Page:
Help protect the forest elephants of Africa
I’ve recently had the pleasure of working with the Environmental Investigation Agency on their winter appeal to protect the forest elephants of Africa.
The charity does amazing work to tackle environmental crime worldwide. So if you possibly can, please do support their work.
The plight of the forest elephants of Africa
The forest elephants of West Africa are in a desperate situation.
In just over a decade, the number of forest elephants fell by 65%. They have been cruelly slaughtered by poachers for their ivory and are now officially classed as vulnerable on the ‘Red List’ of threatened species.
Sadly, the distinctive character of the forest elephant’s pink-tinged ivory is highly sought after in Japan, the world’s largest ivory market. This makes it even more valuable to traffickers.
Due to the greed and corruption of international criminal gangs, forest elephants are being confined to ever-smaller areas of West Africa and are in danger of being poached to near-extinction.
The eco gardeners of the forest
The forest elephants of West Africa are known as the eco-gardeners of the forest because they play a vital role in maintaining the biodiversity and survival of their local ecosystems.
They eat the seeds of hardwood trees, which pass through their gut and are then able to germinate more easily. This helps preserve the large, slow-growing hardwood trees that store significant amounts of carbon and help mitigate climate change.
30 years of fighting for elephants
The Environmental Investigation Agency is currently celebrating the 30th anniversary of the landmark international ban on the elephant ivory trade. Its report, ‘A System of Extinction: The African Elephant Disaster’, was instrumental in helping to support the ban.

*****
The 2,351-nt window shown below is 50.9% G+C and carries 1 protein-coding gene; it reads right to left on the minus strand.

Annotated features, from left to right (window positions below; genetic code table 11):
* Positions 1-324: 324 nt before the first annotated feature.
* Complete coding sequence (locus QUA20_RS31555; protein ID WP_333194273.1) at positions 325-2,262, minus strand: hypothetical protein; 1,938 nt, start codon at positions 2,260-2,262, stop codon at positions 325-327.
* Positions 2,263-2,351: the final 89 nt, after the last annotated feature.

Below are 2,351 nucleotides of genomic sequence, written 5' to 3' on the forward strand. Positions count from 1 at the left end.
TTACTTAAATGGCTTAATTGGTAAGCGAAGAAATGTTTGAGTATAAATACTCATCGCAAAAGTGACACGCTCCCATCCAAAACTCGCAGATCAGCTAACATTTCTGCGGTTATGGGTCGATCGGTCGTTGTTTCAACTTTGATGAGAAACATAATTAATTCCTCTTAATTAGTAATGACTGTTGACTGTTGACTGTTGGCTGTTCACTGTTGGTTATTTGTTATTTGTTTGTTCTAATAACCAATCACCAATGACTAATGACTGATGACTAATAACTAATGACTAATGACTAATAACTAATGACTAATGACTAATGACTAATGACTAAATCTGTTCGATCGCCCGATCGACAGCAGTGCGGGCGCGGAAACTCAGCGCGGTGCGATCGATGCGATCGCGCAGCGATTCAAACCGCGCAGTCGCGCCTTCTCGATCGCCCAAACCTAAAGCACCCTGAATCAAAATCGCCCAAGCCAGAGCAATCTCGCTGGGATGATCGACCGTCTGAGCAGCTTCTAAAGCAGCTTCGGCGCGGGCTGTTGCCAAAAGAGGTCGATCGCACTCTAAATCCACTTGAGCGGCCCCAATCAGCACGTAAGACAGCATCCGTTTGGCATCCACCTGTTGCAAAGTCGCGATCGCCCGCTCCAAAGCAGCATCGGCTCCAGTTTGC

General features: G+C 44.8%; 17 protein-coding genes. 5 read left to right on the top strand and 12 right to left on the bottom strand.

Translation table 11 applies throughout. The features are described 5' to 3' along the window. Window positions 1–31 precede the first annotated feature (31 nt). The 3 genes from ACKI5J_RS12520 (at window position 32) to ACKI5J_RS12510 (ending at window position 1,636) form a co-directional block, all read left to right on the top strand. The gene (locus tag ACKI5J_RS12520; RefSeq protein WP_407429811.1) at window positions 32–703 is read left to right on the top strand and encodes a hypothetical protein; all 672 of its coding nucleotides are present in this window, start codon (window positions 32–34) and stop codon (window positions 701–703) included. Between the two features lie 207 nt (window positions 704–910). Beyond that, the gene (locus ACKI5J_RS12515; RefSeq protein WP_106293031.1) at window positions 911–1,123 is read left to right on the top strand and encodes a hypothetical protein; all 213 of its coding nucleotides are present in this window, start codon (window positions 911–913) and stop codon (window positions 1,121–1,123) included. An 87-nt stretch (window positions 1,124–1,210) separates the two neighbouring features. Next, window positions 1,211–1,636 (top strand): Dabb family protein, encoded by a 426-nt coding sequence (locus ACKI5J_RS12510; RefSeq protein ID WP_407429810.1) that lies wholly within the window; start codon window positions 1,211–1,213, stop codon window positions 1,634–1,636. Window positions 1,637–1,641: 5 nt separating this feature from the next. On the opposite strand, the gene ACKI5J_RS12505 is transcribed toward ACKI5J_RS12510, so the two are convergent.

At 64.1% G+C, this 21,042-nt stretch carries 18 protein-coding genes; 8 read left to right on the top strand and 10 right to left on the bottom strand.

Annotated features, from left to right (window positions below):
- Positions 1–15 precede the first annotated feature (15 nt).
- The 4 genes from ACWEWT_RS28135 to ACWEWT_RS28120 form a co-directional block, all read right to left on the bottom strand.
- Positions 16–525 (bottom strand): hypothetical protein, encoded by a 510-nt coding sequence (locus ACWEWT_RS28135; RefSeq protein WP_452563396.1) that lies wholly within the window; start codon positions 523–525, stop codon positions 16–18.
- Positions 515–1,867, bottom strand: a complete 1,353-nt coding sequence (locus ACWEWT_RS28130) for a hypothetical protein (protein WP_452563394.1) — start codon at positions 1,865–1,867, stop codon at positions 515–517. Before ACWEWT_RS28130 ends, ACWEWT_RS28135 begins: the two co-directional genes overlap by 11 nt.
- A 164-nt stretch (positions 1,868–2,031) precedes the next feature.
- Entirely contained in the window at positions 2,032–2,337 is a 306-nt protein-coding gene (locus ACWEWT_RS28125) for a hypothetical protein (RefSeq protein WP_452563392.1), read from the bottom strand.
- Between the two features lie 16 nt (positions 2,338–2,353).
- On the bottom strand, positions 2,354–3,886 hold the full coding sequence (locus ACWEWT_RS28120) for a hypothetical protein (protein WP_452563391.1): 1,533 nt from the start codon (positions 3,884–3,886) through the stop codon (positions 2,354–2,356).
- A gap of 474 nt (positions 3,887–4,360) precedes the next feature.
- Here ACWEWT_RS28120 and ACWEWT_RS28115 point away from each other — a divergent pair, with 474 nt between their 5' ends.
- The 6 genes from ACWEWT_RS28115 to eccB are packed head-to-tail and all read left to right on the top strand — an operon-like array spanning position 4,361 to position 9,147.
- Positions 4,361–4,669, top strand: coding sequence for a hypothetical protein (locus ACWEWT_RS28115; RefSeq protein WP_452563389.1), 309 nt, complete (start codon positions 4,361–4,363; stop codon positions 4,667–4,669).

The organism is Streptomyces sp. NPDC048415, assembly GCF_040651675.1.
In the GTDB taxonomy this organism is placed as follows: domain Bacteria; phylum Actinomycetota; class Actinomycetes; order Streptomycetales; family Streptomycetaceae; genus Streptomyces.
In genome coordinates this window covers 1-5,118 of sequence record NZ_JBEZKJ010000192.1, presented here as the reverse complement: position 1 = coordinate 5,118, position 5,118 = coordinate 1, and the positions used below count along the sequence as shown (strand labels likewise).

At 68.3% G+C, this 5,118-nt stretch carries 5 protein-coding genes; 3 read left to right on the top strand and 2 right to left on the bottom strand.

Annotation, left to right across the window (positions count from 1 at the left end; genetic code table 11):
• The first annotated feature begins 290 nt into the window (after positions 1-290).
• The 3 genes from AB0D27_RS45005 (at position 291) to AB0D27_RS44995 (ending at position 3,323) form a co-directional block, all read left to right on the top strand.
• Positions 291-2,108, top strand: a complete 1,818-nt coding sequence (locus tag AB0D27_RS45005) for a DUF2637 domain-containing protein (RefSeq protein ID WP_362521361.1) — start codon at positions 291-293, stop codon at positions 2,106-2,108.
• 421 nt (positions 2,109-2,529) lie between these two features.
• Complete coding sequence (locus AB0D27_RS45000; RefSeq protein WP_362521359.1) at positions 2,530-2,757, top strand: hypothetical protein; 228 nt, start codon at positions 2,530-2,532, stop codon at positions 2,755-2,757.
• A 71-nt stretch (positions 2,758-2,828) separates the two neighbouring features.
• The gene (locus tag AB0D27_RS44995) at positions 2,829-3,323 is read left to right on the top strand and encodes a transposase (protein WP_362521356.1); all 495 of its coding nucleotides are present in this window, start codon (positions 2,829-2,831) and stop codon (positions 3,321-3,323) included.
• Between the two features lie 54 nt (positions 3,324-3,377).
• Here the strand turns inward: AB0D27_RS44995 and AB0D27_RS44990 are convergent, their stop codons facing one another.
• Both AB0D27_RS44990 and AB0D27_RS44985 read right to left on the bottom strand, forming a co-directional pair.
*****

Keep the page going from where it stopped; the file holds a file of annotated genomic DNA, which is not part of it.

Since then, the charity has worked constantly to identify the trans-national criminal groups behind the trafficking of illegal ivory, expose corruption and shut down the ivory trade.
In 2017, as a result of the EIA investigation into a major ivory trafficking syndicate from the Chinese town of Shuidong, enforcement operations by Zhanjiang and Fuzhou Customs Anti-Smuggling bureaux led to the arrest of 27 suspects, 16 of whom faced criminal charges. The charity aims to expose and disrupt the criminal syndicates trafficking forest elephant ivory in a similar way.
On the trail of the traffickers
Now that the international criminal gangs are closing in on the forest elephants of West Africa, the EIA is hard on their trail.
The criminals in charge have absolutely no empathy for the magnificent animals they’re targeting. All they see is money. They could just as well be trading cigarettes, arms or timber. For now, though, they’re pursuing the profit they can gain from ivory.
This new phase of work is difficult and dangerous, and puts the charity’s undercover investigators at considerable risk.
If you can, please support the EIA’s work and help them save the threatened forest elephants of West Africa and their habitat before it’s too late.
See more of my work for charities.